Singer 99K Tension Dial

Old 01-16-2020, 01:41 PM
  #11  
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Thank You everyone for answering my question. This machine was given to me and obviously I did not really know what I was getting. The machine sews nicely and it will be a good "backup" for my Pfaff Performance and Featherweight!

I have a dependable family of machines.
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Old 01-21-2020, 01:09 PM
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Odd as it may seem, I tend to prefer the un-numbered tension dials: on both my Featherweight and my new-to-me 401G, I have to use a dreadfully low or high tension number to achieve a perfect stitch despite all my attemps to tune it with videos for help (in my Featherweight original manual, the previous owner made a note "normal sewing = tension number 7" I know it's not really important but it tends to irk me so having an old style un-numbered tension unit gives me more freedom imho. Anyway, since it's always best to make a sample before tackling on your project, having a dial numbered tension unit or having a plain one makes little difference
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Old 01-21-2020, 01:53 PM
  #13  
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Seb58 - Thank You for your input. As silly as this may sound, now that I know the machine is not missing anything, I am OK with have the un-numbered tension dial. I was thinking that it would be a good way to visual monitor what the tension is set to - but then, as you clearly state, this is a parameter that should always be check when tacking a project!
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Old 01-21-2020, 02:47 PM
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I actually prefer leaf tensions on the older beasties.
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Old 02-04-2020, 03:57 AM
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I was given a box of parts last weekend that turned out to be a 1934 Singer 99 (needs assembly). My tension looks exactly like your's. I'm still working on lots of oiling and cleaning and reassembly. Hope to get it working this winter.
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Old 02-04-2020, 07:22 AM
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When I was doing demos last week with 4 of my 99s, one acted up. I was doing tension adjustments from the back of the machine. Numbers? "We don't need no stinikn numbers." But I am a bit more experienced with 99s than many. If you don't count length of seams.
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Old 02-05-2020, 07:20 AM
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Update - I've done some research and testing on my with my 99K. This machine is a piece of ingenuity! This forum (QB in general) has been a wealth of knowledge. I received this 99K over 5 years ago and quickly put it off to the side thinking I had been given junk. I saw what I thought was a missing/broken tension dial with extremely poor stitching quality (the old naive me) . I was lucky enough to get a featherweight 221 a few years ago that I use as a backup to my Pfaff Performance (which I LOVE - I've always been a Pfaff person). Having a featherweight has been a terrific learning experience for me. I've watched endless numbers of videos on YouTube and various sites. Once I got my featherweight in a good running state, I decided to tackle the 99K. I've learned that the tension dial is exactly as it should be and that my issue was really with the tension screw on the bobbin case itself. I am ecstatic to let everyone know that last night I had the 99K making an almost perfect stitch by adjusting and manipulating the tension screw on the bobbin case. I also realized what a powerful machine I have in that 99K! In haste over the weekend, I bought a tension dial for the 66/99 singer - which I can now keep as a spare (if anyone needs a tension dial - let me know). Thanks to all in this forum - your input and comments have been a great help!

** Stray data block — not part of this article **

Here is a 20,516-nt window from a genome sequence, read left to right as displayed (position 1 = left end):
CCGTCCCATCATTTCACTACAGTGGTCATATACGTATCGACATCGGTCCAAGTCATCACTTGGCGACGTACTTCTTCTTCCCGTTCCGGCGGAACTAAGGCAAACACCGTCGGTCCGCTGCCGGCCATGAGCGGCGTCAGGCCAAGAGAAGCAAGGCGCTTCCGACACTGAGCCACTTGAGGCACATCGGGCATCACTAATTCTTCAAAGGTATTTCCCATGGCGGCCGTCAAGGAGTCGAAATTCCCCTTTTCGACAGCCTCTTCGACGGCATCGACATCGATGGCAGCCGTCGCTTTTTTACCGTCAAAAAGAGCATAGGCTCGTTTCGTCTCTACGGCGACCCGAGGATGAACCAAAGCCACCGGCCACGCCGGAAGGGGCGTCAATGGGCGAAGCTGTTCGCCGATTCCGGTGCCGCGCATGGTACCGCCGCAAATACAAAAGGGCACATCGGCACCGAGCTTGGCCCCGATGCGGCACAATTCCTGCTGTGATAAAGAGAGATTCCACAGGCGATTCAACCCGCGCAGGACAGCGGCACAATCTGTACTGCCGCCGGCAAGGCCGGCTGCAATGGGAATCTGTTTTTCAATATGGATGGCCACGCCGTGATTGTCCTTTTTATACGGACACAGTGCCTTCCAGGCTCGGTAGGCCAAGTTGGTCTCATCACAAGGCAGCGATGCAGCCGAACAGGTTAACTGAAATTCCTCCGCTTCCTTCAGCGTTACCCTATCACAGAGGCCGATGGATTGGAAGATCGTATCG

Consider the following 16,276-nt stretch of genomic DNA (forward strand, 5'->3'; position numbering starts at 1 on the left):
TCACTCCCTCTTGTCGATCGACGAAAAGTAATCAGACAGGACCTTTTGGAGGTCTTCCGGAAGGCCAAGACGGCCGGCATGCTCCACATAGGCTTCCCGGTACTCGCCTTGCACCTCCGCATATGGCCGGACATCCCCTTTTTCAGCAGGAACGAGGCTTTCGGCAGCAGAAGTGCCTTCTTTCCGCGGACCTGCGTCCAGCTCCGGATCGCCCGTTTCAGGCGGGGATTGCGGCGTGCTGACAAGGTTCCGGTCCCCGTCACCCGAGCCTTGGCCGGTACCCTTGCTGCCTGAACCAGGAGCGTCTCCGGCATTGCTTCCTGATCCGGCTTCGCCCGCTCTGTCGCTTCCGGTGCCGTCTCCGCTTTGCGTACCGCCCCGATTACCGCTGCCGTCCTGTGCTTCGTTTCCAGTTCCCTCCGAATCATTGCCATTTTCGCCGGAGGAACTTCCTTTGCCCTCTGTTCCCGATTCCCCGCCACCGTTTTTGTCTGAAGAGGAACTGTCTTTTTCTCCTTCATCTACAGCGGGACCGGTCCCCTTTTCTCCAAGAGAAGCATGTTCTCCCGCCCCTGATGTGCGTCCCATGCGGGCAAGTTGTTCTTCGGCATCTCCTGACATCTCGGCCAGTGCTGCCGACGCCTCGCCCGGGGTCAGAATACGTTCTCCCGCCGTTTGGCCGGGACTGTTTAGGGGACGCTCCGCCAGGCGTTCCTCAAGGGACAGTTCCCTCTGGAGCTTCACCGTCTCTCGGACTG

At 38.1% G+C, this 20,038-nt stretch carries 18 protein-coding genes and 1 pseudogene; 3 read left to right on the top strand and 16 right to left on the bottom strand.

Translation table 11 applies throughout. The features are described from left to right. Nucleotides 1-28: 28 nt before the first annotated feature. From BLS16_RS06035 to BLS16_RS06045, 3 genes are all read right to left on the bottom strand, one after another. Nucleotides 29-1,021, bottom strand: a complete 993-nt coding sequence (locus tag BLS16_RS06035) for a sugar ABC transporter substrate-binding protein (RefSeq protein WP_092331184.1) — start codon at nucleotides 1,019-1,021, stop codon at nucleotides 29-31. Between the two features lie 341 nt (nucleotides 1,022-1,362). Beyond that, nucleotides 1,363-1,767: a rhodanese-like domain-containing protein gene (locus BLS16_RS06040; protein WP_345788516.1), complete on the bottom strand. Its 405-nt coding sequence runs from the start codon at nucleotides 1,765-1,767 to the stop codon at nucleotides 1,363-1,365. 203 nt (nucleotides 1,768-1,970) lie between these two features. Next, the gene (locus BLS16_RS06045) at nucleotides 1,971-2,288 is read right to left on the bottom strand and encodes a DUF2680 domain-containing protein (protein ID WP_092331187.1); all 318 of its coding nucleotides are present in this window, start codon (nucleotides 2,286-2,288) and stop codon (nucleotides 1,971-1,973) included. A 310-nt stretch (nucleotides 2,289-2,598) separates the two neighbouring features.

Last edited by dudenaz; 02-05-2020 at 07:22 AM.
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Old 02-05-2020, 07:32 AM
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Way to go Dedenaz. Isn't it fun to get a once dead machine alive again. Very surprised it was the bobbin tension. That rarely needs adjustment.

Mavis, I love your box of parts description.. I almost bought a 55 Morgan ( car) that way once, but there were legal issues in the way. Glad our toys don't have titles.
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Old 02-05-2020, 08:07 AM
  #19  
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Yeah - I am not sure how that screw got so out of whack....but then the machine had not been used in a number of years and move around a bit.
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Old 02-05-2020, 11:47 AM
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Sometimes you get clear indications of why the machine was put away. Bobbins with thread jams, wrong needls, tec. may have been somebody tinkered with that screw who shouldn't have.
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